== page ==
A decoupled website with one CMS.
Decoupled websites, also referred to as “headless browsing” CMS, break apart the front-end and back-end into separate entities. Essentially, when we “decouple,” we are separating the back-end functionality and database from the front-end HTML content. Each entity can have separate code bases and even live on separate servers.
Additionally, you could also have two backend CMS, like Drupal and Magento, that feed out to multiple front-ends. In this scenario, a single content update in one back-end location could update front-end live content in multiple places. For example, changing a product description could simultaneously change the product description on a business-facing website, consumer-facing website, and a mobile application.
By separating the back and front-ends, you are potentially providing an added layer of security. All other things being equal, a customized, a headless CMS is less likely to get hacked. While this isn’t guaranteed, it certainly adds an additional security barrier.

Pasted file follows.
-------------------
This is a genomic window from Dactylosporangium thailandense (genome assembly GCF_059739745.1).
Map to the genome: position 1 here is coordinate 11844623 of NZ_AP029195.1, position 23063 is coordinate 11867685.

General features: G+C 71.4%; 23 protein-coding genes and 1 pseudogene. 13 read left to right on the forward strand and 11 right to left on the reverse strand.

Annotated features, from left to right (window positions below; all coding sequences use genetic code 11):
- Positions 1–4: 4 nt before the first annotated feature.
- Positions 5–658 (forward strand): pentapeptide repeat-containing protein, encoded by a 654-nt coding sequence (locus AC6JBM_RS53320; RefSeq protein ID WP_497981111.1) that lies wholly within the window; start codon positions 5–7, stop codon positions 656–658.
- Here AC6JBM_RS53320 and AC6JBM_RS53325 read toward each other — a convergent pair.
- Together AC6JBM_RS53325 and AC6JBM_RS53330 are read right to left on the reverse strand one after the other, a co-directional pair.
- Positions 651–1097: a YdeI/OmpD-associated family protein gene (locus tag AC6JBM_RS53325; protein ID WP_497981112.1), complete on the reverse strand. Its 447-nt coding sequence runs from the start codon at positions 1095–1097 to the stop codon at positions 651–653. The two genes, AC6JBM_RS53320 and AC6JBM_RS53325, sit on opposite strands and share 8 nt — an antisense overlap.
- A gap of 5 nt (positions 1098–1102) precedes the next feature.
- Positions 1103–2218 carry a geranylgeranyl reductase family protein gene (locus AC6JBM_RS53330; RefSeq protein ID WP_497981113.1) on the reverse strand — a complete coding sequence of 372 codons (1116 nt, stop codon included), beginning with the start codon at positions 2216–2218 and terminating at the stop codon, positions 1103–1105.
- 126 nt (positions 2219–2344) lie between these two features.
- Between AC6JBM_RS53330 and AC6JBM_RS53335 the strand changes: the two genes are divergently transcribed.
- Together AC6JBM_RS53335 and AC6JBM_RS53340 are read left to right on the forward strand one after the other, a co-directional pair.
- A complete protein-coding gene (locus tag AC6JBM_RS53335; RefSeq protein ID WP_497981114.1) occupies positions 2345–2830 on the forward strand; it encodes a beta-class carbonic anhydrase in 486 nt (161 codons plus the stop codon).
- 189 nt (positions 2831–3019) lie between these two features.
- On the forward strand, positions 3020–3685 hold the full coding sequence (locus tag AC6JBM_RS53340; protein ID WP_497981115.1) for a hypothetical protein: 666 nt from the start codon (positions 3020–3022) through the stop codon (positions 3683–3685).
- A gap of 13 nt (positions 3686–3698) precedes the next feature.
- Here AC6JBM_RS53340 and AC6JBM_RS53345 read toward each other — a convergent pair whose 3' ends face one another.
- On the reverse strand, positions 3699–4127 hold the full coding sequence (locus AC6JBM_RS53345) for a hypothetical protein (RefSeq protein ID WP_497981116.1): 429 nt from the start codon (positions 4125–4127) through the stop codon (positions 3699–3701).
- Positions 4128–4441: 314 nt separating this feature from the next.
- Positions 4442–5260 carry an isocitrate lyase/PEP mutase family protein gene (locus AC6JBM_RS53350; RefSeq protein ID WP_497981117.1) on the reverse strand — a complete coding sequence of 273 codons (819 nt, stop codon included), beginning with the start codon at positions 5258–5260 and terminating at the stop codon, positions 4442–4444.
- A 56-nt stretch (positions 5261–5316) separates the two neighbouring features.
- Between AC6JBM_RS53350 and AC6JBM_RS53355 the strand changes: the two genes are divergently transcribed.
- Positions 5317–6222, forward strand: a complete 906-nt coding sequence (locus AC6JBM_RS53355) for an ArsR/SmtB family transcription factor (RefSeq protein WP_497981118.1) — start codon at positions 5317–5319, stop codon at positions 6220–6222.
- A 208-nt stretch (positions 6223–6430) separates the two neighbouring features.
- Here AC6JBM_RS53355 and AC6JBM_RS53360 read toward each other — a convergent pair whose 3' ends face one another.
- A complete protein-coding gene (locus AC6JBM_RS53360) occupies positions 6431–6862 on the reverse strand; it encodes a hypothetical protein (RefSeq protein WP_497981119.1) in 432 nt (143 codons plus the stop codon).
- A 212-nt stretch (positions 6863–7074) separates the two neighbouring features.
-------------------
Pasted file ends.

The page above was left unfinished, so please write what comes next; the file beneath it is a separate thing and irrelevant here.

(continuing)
With a decoupled CMS, there’s less of a need to continually upgrade since isolating the back-end code, and not using the supplied front-end code, should provide some hardening.
While using something “out-of-the-box” is the quickest and most economical solution, decoupling is taking something apart and putting it back together again in a different way. This is obviously adding some very fundamental complexities, and might even call for two development teams with separate specialities.
By having a decoupled website, you are less constrained by whatever CMS you are using. CMSs, such as Drupal, provide the core back-end CMS functionalities, and traditionally the front-end functionality by using what’s called “themes.”
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